Notebookcheck

Next Apple Watch may include FaceTime and be more independent from iPhone

Next Apple Watch may include FaceTime and be more independent from iPhone
Next Apple Watch may include FaceTime and be more independent from iPhone
Apple is purportedly planning a camera for the inevitable second generation of Watch models.

So far, consumer interest in the Apple Watch has been relatively low compared to other Apple devices despite the massive advertising efforts from the Cupertino company. Many analysts and market observers have adjusted their sales forecasts of the Apple Watch in response to the lukewarm reception. Reviewers are generally in agreement that the Watch offers little value for the price.

Another criticism is that the Watch requires an iPhone for many of its core functions including email and weather updates. According to recent rumors, Apple will be addressing many of these issues with the second generation Watch currently slated for a 2016 release. The new model is expected to include a camera to allow for FaceTime when the user is answering a call.

Additionally, WiFi functionality will improve with additional features. The current Watch has built-in functions such as Fitness Tracking, music playback, and mobile payments, but the next Apple Watch will supposedly introduce a "Find my Watch" feature to quickly put the device on lockdown in case if it is ever stolen.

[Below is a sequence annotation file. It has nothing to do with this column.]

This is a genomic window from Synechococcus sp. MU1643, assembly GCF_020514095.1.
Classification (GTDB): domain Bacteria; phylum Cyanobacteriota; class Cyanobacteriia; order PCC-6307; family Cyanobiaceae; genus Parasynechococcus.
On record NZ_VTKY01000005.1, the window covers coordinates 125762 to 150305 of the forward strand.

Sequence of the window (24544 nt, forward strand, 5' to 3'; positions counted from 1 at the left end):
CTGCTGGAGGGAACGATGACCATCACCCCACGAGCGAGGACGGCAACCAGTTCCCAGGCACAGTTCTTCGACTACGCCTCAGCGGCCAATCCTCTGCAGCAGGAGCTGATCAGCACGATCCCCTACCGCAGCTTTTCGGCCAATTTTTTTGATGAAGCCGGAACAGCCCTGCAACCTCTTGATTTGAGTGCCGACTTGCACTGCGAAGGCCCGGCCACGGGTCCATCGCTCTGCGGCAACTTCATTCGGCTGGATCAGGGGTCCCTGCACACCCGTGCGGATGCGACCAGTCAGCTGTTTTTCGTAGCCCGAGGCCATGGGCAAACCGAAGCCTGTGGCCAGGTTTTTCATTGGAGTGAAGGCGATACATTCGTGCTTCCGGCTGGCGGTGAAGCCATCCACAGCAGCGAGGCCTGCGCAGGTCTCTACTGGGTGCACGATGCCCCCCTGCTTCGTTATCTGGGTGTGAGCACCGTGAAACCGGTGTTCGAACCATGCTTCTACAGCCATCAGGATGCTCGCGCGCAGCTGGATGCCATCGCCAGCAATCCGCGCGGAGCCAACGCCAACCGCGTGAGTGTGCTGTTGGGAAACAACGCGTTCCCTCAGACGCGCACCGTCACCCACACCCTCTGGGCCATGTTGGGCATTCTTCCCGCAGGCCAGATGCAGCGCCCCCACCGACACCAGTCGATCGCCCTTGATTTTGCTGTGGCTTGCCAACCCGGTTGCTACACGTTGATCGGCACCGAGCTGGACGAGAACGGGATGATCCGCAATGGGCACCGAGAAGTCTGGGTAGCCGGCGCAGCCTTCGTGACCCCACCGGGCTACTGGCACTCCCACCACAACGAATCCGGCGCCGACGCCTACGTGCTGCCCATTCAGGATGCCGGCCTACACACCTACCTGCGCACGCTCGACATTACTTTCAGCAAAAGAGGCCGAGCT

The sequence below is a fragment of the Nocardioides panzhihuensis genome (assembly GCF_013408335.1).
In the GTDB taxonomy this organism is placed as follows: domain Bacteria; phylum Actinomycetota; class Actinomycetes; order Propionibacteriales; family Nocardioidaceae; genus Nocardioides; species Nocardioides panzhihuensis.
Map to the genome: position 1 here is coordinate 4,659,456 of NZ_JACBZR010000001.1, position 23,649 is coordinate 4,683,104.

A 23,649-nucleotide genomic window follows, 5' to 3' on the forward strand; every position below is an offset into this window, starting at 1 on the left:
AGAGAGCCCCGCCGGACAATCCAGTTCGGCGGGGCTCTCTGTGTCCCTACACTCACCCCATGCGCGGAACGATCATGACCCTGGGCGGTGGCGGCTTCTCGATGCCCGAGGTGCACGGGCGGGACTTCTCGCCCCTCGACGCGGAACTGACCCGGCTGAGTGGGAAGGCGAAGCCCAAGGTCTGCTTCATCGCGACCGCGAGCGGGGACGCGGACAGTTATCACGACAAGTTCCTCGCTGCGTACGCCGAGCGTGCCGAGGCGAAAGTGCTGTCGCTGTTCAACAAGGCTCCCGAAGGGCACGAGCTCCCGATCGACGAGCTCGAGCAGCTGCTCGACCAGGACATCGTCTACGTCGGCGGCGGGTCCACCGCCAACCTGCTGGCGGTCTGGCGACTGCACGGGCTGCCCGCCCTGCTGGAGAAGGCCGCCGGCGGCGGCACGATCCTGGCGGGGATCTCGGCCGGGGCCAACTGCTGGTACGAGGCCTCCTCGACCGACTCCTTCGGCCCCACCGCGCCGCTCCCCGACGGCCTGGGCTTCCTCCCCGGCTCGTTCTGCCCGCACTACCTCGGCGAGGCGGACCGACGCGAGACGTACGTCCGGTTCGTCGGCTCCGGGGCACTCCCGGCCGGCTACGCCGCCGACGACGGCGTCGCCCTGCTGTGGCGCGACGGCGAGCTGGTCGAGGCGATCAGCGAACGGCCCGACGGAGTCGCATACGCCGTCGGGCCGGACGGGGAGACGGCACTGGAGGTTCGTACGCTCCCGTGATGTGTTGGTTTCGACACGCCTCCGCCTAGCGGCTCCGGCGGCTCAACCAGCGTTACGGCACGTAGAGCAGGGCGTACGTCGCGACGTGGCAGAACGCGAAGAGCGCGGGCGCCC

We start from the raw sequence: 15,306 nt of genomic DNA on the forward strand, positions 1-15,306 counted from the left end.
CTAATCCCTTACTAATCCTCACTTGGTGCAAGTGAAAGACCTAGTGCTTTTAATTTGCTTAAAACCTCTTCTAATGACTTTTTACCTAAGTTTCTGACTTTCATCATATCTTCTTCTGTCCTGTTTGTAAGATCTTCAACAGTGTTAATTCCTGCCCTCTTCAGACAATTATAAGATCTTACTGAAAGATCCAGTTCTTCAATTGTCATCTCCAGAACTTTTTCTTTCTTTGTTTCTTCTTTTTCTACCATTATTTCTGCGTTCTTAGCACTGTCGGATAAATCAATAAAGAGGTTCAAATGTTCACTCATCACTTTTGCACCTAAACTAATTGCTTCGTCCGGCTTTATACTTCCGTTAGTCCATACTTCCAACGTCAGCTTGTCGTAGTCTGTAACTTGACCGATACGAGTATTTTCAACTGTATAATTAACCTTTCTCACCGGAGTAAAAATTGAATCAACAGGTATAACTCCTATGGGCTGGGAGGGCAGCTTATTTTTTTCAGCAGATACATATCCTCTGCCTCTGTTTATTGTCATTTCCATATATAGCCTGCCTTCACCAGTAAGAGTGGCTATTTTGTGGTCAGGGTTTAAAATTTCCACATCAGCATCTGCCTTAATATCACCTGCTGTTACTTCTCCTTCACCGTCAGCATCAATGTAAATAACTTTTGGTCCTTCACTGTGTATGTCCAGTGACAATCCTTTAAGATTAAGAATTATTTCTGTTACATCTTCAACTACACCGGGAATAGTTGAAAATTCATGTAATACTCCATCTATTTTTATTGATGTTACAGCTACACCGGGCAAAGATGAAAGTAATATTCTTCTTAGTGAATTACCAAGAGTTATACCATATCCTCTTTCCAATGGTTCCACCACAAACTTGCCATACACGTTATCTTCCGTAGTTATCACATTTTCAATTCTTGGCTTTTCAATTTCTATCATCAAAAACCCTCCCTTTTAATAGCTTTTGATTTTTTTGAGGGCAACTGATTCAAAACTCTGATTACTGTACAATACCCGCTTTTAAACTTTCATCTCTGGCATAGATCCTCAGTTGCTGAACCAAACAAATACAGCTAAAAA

Battery life is an ongoing issue, though the source claims that the Watch 2 will be even more energy-efficient than the current generation. Other configurations will likely be available as well ranging anywhere from 1000 to 10000 Euros.

Source(s)

static version load dynamic
Loading Comments
Comment on this article
Please share our article, every link counts!
> Notebook / Laptop Reviews and News > News > News Archive > Newsarchive 2015 06 > Next Apple Watch may include FaceTime and be more independent from iPhone
Ronald Tiefenthäler/ Allen Ngo, 2015-06-21 (Update: 2015-06-21)
Allen Ngo
Allen Ngo - US Editor in Chief
After graduating with a B.S. in environmental hydrodynamics from the University of California, I studied reactor physics to become licensed by the U.S. NRC to operate nuclear reactors. There's a striking level of appreciation you gain for everyday consumer electronics after working with modern nuclear reactivity systems astonishingly powered by computers from the 80s. When I'm not managing day-to-day activities and US review articles on Notebookcheck, you can catch me following the eSports scene and the latest gaming news.